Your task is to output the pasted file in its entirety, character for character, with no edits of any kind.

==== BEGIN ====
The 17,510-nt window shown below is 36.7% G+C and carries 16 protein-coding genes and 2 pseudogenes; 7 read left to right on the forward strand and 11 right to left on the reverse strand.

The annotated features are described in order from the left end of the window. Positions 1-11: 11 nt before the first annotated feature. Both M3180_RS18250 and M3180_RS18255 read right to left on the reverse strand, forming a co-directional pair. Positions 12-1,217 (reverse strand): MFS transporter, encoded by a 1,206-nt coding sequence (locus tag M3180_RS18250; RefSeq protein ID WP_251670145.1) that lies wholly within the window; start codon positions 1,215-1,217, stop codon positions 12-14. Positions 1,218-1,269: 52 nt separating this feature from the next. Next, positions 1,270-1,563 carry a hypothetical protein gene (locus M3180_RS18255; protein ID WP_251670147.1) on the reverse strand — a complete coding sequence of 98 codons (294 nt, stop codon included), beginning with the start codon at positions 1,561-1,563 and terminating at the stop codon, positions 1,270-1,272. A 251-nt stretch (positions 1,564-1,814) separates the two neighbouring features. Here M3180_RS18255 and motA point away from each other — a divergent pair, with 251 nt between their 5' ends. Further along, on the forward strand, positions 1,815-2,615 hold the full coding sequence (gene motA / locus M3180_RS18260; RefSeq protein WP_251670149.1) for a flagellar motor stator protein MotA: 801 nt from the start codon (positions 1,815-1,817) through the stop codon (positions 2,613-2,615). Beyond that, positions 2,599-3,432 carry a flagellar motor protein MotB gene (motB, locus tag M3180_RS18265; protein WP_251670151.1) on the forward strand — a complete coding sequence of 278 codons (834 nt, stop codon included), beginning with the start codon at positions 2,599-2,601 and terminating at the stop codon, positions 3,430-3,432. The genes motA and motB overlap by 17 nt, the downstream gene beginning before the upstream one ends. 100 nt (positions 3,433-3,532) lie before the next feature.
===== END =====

The 17,510-nt window shown below is 36.7% G+C and carries 16 protein-coding genes and 2 pseudogenes; 7 read left to right on the forward strand and 11 right to left on the reverse strand.

The annotated features are described in order from the left end of the window. Positions 1-11: 11 nt before the first annotated feature. Both M3180_RS18250 and M3180_RS18255 read right to left on the reverse strand, forming a co-directional pair. Positions 12-1,217 (reverse strand): MFS transporter, encoded by a 1,206-nt coding sequence (locus tag M3180_RS18250; RefSeq protein ID WP_251670145.1) that lies wholly within the window; start codon positions 1,215-1,217, stop codon positions 12-14. Positions 1,218-1,269: 52 nt separating this feature from the next. Next, positions 1,270-1,563 carry a hypothetical protein gene (locus M3180_RS18255; protein ID WP_251670147.1) on the reverse strand — a complete coding sequence of 98 codons (294 nt, stop codon included), beginning with the start codon at positions 1,561-1,563 and terminating at the stop codon, positions 1,270-1,272. A 251-nt stretch (positions 1,564-1,814) separates the two neighbouring features. Here M3180_RS18255 and motA point away from each other — a divergent pair, with 251 nt between their 5' ends. Further along, on the forward strand, positions 1,815-2,615 hold the full coding sequence (gene motA / locus M3180_RS18260; RefSeq protein WP_251670149.1) for a flagellar motor stator protein MotA: 801 nt from the start codon (positions 1,815-1,817) through the stop codon (positions 2,613-2,615). Beyond that, positions 2,599-3,432 carry a flagellar motor protein MotB gene (motB, locus tag M3180_RS18265; protein WP_251670151.1) on the forward strand — a complete coding sequence of 278 codons (834 nt, stop codon included), beginning with the start codon at positions 2,599-2,601 and terminating at the stop codon, positions 3,430-3,432. The genes motA and motB overlap by 17 nt, the downstream gene beginning before the upstream one ends. 100 nt (positions 3,433-3,532) lie before the next feature.